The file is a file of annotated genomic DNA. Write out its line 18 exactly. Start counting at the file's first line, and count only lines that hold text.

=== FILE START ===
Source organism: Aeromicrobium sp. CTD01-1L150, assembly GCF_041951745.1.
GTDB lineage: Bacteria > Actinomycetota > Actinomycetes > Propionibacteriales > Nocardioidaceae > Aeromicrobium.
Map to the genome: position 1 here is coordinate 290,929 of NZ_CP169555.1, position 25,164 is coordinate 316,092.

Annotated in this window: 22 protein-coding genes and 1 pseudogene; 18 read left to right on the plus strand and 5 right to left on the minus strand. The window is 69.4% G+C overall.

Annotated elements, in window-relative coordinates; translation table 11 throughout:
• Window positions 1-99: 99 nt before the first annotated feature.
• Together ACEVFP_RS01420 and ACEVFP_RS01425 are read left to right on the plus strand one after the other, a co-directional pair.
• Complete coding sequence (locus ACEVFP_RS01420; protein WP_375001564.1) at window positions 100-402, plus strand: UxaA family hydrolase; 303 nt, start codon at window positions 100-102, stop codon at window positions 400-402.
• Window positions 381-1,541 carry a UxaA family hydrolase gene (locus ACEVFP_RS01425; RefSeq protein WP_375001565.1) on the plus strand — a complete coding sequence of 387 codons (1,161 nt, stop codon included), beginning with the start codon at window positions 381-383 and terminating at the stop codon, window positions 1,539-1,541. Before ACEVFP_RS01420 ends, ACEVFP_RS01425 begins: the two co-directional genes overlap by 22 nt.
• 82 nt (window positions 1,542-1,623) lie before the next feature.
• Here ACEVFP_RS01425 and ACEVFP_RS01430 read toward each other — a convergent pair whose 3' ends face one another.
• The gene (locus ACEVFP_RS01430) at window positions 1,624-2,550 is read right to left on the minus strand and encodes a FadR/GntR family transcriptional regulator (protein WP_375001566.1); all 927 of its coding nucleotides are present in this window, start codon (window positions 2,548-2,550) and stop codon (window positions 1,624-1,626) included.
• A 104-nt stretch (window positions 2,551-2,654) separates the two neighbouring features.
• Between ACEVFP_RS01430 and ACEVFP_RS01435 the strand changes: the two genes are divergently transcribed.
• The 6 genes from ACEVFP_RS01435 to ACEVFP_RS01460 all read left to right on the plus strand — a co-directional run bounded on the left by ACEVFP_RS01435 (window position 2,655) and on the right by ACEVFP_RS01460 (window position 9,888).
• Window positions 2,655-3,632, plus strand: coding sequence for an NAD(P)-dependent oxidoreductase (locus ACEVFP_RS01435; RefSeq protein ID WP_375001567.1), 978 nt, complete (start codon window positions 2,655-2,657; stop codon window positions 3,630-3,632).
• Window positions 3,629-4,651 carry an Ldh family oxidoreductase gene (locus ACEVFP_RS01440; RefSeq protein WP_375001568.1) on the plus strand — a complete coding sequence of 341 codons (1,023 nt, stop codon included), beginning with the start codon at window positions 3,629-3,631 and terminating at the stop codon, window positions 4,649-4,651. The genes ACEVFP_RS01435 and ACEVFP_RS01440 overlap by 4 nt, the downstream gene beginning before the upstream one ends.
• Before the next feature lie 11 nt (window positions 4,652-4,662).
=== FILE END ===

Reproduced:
• Before the next feature lie 11 nt (window positions 4,652-4,662).